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Conservatives strive for focus, unity in next sitting of Parliament

Tories prepare for Parliament, leadership

OTTAWA — The federal Conservatives are gathered in Quebec City — a place all but forgotten by the Liberals, Opposition MPs say â€” to hash out how best to frame Justin Trudeau as a man out of touch with the concerns of Canadians.

The prime minister has no “Quebec lieutenant,” nor any coherent strategy for protecting Quebec jobs from the trade battles that loom over softwood lumber and NAFTA, interim Conservative leader Rona Ambrose said Wednesday.

“Other than empty promises, Justin Trudeau’s Liberal government has failed the people of Quebec City on all of these important issues,” Ambrose said as her fellow Tory MPs gathered in the provincial capital.

The city, home of a significant source of political support for their party, is playing host to the Tories for two days of strategizing before Parliament resumes next week and Ambrose embarks on her final few months as leader.

With the race to replace Ambrose ramping up and the dawn of Trump south of the border upending the political status quo, the goal for the party’s 97 MPs is simple: stay focused on the singular goal of holding the prime minister to account.

They aren’t wanting for ammunition.

Whether it’s Trudeau’s travels on board the Aga Khan’s private helicopter or a U.S. administration with little affinity for cross-border trade or cutting carbon emissions, there’s plenty of fodder for when question period resumes Monday.

The Conservatives have their own challenges, however, including how best to present a united front to Canadians in the midst of a leadership race. 

There are 14 candidates in the race, and 10 of them are sitting MPs. As they’ve clamoured for front-runner status, they’ve started to attack each other more directly in debates and via press releases as the May vote draws nearer.

Keeping that rancour from seeping into the party’s work on Parliament Hill might be beyond her control, party house leader Candice Bergen acknowledged. The key will be to focus on the main message: “We really are the only party talking about the taxpayer.”

Of course, everyone is also talking about Kevin O’Leary.

The brash businessman-turned-reality-TV-star, whose political aspirations ape those of the newly elected president of the United States, has officially joined the race to lead the Conservatives, and is the presumptive front-runner.

The potential impact of his candidacy was the first question Ambrose received as she opened the Quebec meetings, followed by a slew of others on one of the biggest knocks against O’Leary â€” he speaks no French.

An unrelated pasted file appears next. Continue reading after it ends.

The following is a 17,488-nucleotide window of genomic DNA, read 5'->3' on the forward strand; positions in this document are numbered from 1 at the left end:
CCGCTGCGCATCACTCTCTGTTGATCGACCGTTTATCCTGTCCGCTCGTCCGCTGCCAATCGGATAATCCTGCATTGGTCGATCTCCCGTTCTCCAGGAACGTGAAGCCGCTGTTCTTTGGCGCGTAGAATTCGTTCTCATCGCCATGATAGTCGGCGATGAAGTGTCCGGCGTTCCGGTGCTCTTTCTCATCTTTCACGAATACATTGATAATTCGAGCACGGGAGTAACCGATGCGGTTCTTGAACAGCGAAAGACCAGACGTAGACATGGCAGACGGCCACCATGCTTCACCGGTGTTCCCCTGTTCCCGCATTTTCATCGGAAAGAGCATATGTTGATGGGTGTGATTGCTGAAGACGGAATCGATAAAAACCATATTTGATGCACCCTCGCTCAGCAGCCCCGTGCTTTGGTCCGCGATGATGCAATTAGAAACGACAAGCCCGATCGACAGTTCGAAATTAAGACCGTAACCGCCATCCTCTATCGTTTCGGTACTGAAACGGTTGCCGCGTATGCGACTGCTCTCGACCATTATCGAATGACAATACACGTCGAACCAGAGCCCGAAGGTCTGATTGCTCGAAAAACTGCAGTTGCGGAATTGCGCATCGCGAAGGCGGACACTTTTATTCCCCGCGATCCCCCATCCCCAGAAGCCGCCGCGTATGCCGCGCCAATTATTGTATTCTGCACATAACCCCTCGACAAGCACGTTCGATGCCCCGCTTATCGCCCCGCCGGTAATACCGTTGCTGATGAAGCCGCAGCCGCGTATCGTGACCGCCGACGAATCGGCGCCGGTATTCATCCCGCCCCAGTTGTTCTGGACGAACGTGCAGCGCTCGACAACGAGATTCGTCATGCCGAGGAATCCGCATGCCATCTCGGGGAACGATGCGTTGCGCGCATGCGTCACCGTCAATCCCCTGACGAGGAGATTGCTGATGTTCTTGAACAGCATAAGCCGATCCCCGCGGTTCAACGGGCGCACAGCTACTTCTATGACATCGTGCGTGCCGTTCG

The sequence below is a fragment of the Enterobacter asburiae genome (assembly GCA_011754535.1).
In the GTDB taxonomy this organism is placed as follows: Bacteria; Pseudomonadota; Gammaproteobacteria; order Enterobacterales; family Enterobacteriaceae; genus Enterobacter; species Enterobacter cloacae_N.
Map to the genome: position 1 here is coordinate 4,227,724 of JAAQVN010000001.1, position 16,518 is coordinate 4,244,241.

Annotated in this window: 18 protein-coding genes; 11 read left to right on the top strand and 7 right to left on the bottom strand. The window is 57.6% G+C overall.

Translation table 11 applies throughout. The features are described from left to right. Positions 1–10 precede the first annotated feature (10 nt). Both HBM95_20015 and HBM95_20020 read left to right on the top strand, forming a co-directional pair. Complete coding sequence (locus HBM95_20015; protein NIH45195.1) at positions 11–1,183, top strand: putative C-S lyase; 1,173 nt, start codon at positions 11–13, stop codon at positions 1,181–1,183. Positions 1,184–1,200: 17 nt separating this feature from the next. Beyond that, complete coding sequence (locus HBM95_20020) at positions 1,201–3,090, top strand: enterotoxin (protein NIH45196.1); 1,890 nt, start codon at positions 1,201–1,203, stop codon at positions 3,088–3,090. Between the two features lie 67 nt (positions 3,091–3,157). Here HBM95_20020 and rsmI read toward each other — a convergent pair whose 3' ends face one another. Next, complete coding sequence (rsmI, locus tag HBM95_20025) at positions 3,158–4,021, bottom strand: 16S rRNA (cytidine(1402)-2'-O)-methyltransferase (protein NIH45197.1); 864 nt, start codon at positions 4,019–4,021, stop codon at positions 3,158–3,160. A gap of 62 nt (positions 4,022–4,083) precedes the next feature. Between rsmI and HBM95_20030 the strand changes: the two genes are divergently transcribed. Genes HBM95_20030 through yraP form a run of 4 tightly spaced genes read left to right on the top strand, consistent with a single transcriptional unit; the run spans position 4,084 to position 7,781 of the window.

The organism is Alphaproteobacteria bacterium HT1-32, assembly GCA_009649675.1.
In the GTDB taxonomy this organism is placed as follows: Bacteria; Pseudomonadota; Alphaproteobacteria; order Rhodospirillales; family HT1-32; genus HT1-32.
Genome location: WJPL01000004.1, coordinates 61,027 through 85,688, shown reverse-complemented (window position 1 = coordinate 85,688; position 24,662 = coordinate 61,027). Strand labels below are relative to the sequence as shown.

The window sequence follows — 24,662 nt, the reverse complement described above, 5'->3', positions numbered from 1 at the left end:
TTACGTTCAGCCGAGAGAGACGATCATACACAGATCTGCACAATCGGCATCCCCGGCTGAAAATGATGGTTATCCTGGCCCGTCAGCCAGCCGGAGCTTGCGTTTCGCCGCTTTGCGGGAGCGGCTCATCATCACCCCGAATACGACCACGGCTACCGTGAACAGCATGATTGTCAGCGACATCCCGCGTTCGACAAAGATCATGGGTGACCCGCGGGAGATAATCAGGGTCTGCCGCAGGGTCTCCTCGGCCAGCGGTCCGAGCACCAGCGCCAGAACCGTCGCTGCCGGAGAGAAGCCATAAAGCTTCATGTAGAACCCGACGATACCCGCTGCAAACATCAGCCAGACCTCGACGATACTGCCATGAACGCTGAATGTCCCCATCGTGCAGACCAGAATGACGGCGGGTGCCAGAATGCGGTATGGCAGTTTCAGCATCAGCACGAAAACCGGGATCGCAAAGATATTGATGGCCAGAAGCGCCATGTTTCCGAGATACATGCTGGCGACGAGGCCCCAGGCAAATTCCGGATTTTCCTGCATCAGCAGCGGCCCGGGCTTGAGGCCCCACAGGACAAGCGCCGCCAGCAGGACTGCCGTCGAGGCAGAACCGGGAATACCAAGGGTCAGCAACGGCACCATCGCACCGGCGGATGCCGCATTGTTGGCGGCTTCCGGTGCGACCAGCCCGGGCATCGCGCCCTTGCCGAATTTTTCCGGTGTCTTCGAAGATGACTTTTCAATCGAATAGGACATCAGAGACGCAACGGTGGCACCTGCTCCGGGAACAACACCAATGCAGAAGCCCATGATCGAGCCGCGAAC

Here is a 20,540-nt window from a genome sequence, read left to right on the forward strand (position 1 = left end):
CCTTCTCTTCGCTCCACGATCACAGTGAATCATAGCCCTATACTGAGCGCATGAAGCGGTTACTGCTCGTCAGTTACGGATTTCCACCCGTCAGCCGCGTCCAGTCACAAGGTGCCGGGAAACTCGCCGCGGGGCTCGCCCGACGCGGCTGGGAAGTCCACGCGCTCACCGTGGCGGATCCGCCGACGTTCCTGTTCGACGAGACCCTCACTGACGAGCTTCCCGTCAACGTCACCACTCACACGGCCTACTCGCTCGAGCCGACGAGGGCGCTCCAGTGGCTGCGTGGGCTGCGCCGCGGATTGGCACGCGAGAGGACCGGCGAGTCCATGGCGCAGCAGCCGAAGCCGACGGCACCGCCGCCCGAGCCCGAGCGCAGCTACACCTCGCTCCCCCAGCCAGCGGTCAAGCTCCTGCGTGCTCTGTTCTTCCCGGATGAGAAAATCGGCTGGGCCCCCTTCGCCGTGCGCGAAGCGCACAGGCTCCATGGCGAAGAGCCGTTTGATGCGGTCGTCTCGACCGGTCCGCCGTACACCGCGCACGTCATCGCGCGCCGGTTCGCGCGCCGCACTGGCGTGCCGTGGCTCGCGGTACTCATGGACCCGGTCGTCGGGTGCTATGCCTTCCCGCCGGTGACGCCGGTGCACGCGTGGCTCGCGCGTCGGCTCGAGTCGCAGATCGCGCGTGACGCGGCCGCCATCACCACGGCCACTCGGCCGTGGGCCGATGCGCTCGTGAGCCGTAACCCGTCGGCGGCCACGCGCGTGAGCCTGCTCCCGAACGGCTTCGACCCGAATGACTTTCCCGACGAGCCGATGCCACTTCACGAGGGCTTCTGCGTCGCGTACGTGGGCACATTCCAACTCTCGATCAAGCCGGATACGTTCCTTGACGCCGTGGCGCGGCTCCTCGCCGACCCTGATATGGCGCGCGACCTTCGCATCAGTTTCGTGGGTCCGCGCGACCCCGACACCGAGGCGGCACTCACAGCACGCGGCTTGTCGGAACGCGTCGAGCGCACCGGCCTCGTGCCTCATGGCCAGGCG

“It’s my opinion, and I know the majority of our members in our caucus think … that our next leader must speak both official languages,” Ambrose said in French.

She quickly added that she’s proud of the fact many of the candidates are committed to learning or improving their French.

O’Leary’s leadership rivals are taking a wait-and-see approach to establish just how much of their support they’re likely to lose to him, both from the party’s rank-and-file membership and the heavy hitters within the party.

About two-thirds of the party’s members of Parliament have already publicly endorsed a candidate, with most lining up behind former Speaker Andrew Scheer.

Given the crowded field and the fact party members will use a ranked-ballot system when they vote May 27, the names they mark as second and third choices — as well as the names those candidates tell their supporters to back — will be very much a factor.

The jockeying for support is creating some tension, said Quebec MP Bernard Genereux, who thought that tension was apparent during the French-language leadership debates in Quebec City earlier this month.

Despite pressure on him to pick a side, Genereux said he’s staying neutral. As chair of the party’s Quebec caucus, he wants to keep the atmosphere there calm and united, he said, and remaining out of the race is the only way to do that.

“It’s a normal process, there will be some teams and between those teams there will be distance,” he said in an interview. “But when it’s over, well need to turn the page and move on.”

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Stephanie Levitz, The Canadian Press